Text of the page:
UKEdMag: Becoming a Storyteller by @nan282

In Brief…

StorytellerFeatureSitting in Mrs. Edmonson’s class, at the age of eight, I was on tenterhooks, was Bilbo Baggins actually going to trick Gollum and escape from under the mountain? She stopped reading, wanting us to guess each riddle before she would continue, maintaining the suspense.

I loved listening to stories and Mrs. E. was a brilliant storyteller. She had the ability to hold the class in the palm of her hand whilst reading and, though I did not realise this at the time, used the treat of story time as a behaviour management tool. To be excluded to the corridor during story time brought the most hardened miscreant to tears. Fourteen years later, I was rapidly turning into the ‘Wicked Witch of the West’ as I struggled to manage the behaviour of a really tricky class of mixed Year 3 and 4s. Boys were in the majority, they were noisy and had the attention span of gnats. Rewards stickers, praise, shrieking had little or no effect, then I remembered Mrs. E. After lunch, the class bubbled in and I sat them on the carpet. I said I was going to read them a book that had been my favourite when I was their age. I gave two simple ground rules, listen and put your hand up when you need to speak.

The book I read had limited literary merit, but as a quick paced cliffhanger, it worked a treat! It was “Five on Treasure Island” by Enid Blyton. I was able to use this as a major motivator, “When you finish your work on time, we can fit in a chapter.” Reading aloud became a regular part of each day, and we all enjoyed listening to stories, discussing them and actually getting to know each other. Though we started with Enid Blyton, by the end of the year we had read “The Lion, the Witch and the Wardrobe” and “The Hobbit”, many of the students reading the book at home with parents, who began reporting their children were asking to read. The class became enthused about books and about writing. We started a lunchtime newspaper club, interviewing local ‘celebrities’, writing columns based on their own interests. Reading was cool. Reading aloud is important. It models the skill you want students to emulate and, when you enjoy what you are reading, it shows that reading is pleasurable.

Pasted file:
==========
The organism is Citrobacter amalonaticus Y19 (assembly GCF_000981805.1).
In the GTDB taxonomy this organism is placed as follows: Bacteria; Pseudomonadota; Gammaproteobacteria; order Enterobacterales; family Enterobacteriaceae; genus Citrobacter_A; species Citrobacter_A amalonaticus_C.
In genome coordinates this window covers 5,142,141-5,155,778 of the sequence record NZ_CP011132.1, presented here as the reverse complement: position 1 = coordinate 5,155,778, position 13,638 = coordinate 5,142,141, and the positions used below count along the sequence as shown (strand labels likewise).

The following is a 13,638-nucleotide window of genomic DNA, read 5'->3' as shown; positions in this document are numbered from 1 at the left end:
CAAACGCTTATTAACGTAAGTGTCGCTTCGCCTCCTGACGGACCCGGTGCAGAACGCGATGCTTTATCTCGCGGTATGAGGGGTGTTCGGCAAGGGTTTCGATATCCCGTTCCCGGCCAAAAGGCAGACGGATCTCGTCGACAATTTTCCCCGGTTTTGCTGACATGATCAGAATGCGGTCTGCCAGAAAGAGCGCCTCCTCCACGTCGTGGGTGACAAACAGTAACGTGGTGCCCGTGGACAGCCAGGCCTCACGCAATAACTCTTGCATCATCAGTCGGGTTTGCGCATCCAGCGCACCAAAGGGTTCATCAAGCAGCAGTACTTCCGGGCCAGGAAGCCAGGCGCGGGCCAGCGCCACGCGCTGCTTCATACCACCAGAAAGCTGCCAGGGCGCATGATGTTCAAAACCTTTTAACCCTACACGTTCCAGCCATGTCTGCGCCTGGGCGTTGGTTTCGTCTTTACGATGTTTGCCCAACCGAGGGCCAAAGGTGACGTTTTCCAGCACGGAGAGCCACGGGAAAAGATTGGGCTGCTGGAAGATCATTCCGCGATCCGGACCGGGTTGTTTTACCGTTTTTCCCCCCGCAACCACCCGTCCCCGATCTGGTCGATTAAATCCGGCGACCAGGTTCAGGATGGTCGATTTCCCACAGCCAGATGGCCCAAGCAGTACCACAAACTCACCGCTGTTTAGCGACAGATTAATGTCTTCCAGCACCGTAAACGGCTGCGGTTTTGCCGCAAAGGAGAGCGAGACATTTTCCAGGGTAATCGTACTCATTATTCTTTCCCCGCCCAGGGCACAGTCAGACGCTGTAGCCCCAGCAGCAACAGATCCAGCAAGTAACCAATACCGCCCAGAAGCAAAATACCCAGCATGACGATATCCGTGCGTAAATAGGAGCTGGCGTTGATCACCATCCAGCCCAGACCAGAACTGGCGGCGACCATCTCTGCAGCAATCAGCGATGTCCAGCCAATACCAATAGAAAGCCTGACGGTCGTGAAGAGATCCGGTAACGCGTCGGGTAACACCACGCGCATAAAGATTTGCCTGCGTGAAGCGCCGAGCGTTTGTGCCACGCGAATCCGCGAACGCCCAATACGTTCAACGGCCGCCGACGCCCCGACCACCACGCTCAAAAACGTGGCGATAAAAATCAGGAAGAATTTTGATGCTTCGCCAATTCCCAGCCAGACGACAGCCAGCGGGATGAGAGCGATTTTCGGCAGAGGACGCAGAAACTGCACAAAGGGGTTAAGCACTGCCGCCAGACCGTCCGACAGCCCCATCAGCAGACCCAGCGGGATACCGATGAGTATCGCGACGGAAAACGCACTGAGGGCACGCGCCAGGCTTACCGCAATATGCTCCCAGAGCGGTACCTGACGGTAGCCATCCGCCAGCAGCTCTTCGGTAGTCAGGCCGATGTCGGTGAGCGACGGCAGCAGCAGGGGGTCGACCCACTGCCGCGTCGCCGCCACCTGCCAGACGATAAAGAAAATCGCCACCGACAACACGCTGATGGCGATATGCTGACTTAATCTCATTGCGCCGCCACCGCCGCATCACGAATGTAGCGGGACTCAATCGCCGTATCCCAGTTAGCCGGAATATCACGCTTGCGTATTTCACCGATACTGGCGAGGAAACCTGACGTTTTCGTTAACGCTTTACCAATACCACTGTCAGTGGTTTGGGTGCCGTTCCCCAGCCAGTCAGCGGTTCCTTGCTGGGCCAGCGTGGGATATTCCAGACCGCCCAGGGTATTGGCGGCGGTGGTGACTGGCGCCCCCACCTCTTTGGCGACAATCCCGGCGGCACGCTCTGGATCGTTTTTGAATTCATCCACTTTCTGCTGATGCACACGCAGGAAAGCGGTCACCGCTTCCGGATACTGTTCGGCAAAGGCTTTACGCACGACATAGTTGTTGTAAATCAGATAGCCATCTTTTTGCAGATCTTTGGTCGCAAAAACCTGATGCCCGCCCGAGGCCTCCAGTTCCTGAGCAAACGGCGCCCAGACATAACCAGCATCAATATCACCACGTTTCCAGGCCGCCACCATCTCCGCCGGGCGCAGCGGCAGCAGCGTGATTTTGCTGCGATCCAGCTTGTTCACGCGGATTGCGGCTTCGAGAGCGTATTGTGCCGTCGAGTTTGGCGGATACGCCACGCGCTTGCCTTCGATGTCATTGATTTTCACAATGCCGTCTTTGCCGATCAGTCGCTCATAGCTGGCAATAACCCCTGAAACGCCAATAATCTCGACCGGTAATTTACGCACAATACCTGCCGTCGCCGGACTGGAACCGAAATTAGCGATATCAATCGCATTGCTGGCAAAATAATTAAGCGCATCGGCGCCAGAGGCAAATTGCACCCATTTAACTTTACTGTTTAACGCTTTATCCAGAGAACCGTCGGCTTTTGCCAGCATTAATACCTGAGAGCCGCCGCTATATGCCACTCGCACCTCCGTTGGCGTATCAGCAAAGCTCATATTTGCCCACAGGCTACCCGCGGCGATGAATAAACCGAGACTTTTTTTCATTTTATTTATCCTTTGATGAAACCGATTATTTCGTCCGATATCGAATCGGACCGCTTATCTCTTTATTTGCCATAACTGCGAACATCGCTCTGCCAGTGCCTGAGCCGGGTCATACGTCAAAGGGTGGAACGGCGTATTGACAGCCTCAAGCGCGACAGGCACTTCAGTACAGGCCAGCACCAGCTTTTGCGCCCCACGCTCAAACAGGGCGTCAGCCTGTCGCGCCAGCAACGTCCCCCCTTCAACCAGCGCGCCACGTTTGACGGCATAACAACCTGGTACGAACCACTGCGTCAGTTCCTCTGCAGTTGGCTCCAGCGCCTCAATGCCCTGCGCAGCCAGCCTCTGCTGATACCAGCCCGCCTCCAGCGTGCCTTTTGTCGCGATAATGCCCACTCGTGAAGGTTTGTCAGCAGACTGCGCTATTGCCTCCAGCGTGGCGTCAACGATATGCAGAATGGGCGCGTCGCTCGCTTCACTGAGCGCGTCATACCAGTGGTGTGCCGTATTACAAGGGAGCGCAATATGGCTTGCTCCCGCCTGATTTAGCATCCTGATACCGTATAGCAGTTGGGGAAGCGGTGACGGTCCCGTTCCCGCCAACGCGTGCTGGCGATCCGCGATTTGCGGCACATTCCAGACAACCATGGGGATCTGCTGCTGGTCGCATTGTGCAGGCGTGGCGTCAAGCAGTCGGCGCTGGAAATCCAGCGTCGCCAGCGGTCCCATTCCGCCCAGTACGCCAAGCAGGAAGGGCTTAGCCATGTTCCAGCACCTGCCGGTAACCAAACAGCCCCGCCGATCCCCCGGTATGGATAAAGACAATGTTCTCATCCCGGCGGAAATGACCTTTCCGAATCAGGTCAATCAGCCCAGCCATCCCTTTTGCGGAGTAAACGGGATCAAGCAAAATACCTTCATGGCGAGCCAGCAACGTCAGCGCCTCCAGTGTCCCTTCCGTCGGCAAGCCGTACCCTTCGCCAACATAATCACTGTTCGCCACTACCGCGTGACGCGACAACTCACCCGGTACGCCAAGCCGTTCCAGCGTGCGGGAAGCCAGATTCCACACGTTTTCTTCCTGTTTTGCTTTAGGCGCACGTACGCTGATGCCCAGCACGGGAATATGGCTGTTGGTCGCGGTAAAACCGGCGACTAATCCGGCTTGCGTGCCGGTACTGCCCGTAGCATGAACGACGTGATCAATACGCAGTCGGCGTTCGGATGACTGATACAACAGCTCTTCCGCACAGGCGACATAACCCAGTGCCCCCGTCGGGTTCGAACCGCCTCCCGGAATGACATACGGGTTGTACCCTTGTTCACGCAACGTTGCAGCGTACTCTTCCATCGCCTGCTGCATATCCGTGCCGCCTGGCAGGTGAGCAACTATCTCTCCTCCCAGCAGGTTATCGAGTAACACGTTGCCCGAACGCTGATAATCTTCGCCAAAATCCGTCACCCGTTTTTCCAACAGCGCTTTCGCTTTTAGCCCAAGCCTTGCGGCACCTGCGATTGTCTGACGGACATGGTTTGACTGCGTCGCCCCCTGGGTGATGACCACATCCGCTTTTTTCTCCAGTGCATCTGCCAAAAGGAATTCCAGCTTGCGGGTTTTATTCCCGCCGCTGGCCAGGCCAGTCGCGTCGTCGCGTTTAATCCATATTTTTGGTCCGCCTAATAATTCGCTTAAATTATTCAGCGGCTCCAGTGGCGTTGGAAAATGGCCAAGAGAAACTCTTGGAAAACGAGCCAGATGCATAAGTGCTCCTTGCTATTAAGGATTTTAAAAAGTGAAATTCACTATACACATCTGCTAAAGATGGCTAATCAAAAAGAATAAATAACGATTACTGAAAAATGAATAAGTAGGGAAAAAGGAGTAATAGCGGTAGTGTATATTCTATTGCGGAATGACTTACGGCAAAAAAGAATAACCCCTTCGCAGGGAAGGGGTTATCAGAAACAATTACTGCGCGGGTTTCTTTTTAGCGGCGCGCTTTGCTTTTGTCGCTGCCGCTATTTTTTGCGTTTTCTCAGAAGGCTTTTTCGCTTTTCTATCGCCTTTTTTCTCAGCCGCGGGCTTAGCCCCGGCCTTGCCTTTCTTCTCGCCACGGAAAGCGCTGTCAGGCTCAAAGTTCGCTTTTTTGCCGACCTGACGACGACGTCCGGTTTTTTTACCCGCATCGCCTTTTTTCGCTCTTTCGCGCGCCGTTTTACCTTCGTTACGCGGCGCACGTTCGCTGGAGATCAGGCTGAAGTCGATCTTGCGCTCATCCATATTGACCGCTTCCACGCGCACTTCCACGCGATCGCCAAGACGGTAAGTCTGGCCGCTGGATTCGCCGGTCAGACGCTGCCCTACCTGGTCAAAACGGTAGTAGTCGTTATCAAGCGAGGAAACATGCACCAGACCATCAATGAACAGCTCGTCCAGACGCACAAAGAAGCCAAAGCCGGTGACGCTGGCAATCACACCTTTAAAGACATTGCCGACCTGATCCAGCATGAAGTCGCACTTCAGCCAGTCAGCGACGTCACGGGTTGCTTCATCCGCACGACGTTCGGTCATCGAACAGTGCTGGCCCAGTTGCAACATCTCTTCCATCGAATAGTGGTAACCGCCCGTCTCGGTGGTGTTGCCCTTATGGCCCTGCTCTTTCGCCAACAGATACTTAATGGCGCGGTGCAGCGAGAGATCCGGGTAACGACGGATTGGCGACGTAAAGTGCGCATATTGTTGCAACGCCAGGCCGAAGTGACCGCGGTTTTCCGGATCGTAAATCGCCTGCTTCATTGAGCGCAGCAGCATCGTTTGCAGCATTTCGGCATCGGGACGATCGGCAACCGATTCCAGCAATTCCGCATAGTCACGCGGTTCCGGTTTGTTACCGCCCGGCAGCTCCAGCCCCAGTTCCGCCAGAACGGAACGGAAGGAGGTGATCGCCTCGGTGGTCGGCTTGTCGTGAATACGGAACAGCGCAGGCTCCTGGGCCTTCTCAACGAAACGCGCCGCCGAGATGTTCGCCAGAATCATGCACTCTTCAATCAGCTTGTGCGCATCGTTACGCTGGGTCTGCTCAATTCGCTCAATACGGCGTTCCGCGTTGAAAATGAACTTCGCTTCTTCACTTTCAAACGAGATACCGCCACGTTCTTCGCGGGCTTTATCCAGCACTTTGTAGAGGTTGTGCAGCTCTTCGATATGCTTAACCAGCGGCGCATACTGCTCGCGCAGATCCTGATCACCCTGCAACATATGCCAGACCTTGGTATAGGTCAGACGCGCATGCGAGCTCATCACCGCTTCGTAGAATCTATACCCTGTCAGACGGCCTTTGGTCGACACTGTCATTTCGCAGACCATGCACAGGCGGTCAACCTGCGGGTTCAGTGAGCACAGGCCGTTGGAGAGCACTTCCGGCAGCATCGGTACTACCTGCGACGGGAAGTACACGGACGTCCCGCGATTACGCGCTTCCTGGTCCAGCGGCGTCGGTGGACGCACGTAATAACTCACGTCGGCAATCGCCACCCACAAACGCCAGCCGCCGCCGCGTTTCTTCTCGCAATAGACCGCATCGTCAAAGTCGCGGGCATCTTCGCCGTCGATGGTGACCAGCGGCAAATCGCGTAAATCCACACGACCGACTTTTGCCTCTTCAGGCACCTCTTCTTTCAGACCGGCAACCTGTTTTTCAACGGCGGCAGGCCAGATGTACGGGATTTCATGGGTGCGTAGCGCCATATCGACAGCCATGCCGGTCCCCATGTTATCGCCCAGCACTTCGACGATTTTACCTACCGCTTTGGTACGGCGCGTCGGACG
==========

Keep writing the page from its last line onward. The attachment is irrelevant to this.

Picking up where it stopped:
A story read aloud can be pitched at comprehension ability, not reading ability and facilitates high quality discussion about stories and poems that the new curriculum requires. It enables students to imagine worlds and times beyond their experience, whether a Victorian girl’s school in Jane Eyre or what it would be like to grow up in a graveyard (The Graveyard Book: Neil Gaiman). It helps students to understand grammar and how to embed metaphors or rhetorical devices in their own writing because they want to imitate what they have heard. Most importantly, it gives reading a purpose beyond decoding or answering questions – it makes reading a pleasure.

This article originally appeared in the October 2014 Edition of UKEdMagazine – Click here to view.

Dr. Nancy Walbank is an educational consultant. She has worked across primary, secondary and tertiary education. She has held leadership roles in the primary sector. Her PhD focused on inclusion in faith schools. She is the author of “Six Top Tips for a Trainee Teachers.” Follow her on Twitter @nan282.

Image Source: Wikimedia

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